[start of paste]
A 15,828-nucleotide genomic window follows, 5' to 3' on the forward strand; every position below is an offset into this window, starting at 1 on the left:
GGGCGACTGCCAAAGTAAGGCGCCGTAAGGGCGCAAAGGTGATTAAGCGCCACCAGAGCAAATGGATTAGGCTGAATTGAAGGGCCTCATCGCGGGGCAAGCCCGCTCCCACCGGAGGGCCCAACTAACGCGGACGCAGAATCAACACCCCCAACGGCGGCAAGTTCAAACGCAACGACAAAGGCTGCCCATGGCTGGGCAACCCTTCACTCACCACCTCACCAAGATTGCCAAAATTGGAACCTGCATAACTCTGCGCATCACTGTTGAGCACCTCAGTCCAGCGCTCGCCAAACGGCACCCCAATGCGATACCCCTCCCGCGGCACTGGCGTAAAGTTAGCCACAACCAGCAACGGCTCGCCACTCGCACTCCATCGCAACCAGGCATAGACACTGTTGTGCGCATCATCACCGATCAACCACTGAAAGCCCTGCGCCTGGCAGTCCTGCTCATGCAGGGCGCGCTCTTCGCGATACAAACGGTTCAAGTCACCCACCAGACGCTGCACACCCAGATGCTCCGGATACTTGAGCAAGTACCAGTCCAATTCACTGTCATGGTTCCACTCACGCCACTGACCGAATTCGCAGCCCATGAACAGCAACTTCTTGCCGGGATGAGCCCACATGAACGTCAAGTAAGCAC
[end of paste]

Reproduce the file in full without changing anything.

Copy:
A 15,828-nucleotide genomic window follows, 5' to 3' on the forward strand; every position below is an offset into this window, starting at 1 on the left:
GGGCGACTGCCAAAGTAAGGCGCCGTAAGGGCGCAAAGGTGATTAAGCGCCACCAGAGCAAATGGATTAGGCTGAATTGAAGGGCCTCATCGCGGGGCAAGCCCGCTCCCACCGGAGGGCCCAACTAACGCGGACGCAGAATCAACACCCCCAACGGCGGCAAGTTCAAACGCAACGACAAAGGCTGCCCATGGCTGGGCAACCCTTCACTCACCACCTCACCAAGATTGCCAAAATTGGAACCTGCATAACTCTGCGCATCACTGTTGAGCACCTCAGTCCAGCGCTCGCCAAACGGCACCCCAATGCGATACCCCTCCCGCGGCACTGGCGTAAAGTTAGCCACAACCAGCAACGGCTCGCCACTCGCACTCCATCGCAACCAGGCATAGACACTGTTGTGCGCATCATCACCGATCAACCACTGAAAGCCCTGCGCCTGGCAGTCCTGCTCATGCAGGGCGCGCTCTTCGCGATACAAACGGTTCAAGTCACCCACCAGACGCTGCACACCCAGATGCTCCGGATACTTGAGCAAGTACCAGTCCAATTCACTGTCATGGTTCCACTCACGCCACTGACCGAATTCGCAGCCCATGAACAGCAACTTCTTGCCGGGATGAGCCCACATGAACGTCAAGTAAGCAC